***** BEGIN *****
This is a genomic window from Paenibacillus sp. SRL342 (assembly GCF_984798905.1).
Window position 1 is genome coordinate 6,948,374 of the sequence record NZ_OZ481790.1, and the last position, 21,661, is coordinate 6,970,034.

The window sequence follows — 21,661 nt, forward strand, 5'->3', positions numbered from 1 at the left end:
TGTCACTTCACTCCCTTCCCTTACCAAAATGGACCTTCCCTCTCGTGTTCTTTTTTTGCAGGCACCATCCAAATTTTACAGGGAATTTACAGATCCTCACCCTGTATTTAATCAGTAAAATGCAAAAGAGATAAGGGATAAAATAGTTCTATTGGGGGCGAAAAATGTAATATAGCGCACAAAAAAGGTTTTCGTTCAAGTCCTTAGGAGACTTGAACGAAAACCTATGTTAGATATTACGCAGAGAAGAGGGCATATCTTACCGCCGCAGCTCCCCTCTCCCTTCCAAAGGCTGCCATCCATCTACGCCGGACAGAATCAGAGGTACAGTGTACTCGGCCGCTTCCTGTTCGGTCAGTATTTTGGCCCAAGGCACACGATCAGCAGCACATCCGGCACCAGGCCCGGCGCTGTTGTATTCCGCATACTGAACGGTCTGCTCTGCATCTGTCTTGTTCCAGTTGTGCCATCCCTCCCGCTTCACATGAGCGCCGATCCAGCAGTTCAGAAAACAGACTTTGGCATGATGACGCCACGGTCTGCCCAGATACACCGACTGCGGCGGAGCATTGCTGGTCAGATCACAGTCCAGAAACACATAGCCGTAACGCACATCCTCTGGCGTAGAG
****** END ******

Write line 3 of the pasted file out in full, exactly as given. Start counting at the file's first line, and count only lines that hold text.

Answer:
The window sequence follows — 21,661 nt, forward strand, 5'->3', positions numbered from 1 at the left end: